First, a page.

Heavy metal, like clockwork
Thu, Oct 15, 2009 (6:53 p.m.)
What is it with heavy metal shows being so punctual? You’d think that metal bands would be disdainful of schedules and curfews, but it seems like every metal bill I check out in Vegas goes off perfectly on time, with concise sets and quick changes. Last night’s Hard Drive Live Tour at the House of Blues moved like clockwork, with each of the evening’s four bands playing a short, powerful set, and the whole thing wrapping up before 10 p.m.
Locals Taking Dawn opened, followed by Christian metal act Maylene and the Sons of Disaster, confusingly touring without vocalist and founder Dallas Taylor (he’s been temporarily replaced by Schuylar Croom of He Is Legend). The band’s Southern-influenced sound produced songs that started with promising grooves only to degenerate into generic metal sludge. Croom proved an able frontman, but obviously doesn’t have the same connection to the songs as the guy who originally sang them.
Even during the brief set change, the growing crowd (a decent turnout for a Wednesday-night show that started at 6 p.m.) started getting impatient to see Italian goth-metal act Lacuna Coil. The unfurling of the Lacuna banner got a huge cheer, and crowd response was lively for the band’s 40-minute set.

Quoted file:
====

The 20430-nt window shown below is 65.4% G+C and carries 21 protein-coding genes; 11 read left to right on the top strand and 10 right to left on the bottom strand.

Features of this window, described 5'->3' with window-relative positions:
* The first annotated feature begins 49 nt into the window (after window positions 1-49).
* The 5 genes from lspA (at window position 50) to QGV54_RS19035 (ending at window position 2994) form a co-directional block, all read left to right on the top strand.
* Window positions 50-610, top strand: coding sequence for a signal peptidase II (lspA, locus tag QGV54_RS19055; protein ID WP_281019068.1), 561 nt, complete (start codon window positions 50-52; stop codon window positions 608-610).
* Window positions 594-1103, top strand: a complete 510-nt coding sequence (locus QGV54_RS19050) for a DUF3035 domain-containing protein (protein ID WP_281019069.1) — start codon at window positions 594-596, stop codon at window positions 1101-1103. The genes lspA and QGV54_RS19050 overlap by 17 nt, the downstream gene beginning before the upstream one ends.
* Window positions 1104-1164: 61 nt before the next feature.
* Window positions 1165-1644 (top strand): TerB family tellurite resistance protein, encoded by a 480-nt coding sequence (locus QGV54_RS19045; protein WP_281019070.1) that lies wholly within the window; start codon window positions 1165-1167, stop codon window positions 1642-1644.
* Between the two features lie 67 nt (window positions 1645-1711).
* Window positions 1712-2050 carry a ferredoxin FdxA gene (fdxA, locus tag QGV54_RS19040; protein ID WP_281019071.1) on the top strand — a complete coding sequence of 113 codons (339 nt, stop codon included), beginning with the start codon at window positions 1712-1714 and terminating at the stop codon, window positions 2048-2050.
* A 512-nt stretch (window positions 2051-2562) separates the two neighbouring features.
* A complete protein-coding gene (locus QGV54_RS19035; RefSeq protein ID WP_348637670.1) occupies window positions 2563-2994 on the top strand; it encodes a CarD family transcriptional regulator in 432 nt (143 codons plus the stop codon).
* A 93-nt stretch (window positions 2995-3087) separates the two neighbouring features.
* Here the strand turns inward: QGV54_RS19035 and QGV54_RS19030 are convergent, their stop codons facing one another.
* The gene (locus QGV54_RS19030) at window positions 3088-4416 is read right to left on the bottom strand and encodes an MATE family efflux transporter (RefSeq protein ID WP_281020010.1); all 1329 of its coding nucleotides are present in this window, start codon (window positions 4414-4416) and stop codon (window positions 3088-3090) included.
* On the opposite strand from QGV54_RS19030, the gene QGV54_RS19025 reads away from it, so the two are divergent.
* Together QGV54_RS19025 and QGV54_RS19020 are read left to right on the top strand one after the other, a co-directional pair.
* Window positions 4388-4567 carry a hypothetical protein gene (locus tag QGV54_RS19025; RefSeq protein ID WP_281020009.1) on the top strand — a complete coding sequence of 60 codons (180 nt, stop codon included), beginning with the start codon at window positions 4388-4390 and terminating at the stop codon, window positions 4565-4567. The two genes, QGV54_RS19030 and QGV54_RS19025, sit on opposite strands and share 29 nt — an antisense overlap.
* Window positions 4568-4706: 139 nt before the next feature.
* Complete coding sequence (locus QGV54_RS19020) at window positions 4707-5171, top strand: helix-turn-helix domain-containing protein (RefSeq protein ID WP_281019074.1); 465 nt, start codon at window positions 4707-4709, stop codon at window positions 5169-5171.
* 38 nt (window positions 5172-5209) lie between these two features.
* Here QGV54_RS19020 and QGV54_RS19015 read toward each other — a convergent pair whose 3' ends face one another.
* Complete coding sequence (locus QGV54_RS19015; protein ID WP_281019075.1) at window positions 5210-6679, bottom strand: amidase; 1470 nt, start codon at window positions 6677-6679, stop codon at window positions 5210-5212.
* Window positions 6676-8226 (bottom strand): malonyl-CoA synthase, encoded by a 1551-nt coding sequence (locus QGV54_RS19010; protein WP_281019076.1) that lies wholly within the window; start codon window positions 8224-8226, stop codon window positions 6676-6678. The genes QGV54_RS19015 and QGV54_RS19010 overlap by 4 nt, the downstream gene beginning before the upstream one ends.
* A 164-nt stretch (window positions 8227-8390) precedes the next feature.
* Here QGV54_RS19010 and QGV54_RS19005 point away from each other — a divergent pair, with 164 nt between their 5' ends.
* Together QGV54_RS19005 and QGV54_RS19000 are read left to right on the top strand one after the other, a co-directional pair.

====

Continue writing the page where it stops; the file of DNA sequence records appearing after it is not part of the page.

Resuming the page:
Thanks to the relative dearth of women in heavy music, Lacuna co-lead vocalist Cristina Scabbia has become the biggest sex symbol in metal, and the audience made its (perhaps slightly creepy) appreciation known. “I’ll do you!” yelled some dude in the audience right as Scabbia was trying to introduce “a song about respect.” Musically, Lacuna was solid, but the band really ought to just recruit a keyboard player, since the piped-in synths sounded pretty cheesy. And it’s painfully obvious that male singer Andrea Ferro is increasingly performing in Scabbia’s shadow.
Headliner All That Remains took the “What, are you guys tired?” approach to rousing the crowd (as opposed to Lacuna’s “You guys kick ass!” tactic), and got the mosh pits going. The rising metalcore sensation isn’t as musically diverse or exciting as vocalist Philip Labonte’s former band, Shadows Fall, has become, but its show was tight and extremely heavy (bassist Jeanne Sagan, another rare woman in metal, demonstrated a growl as fierce as Labonte’s), and Labonte successfully brought up the place’s energy. In less than an hour, ATR thoroughly pummeled the crowd, and then let them go with plenty of room to get home by bedtime.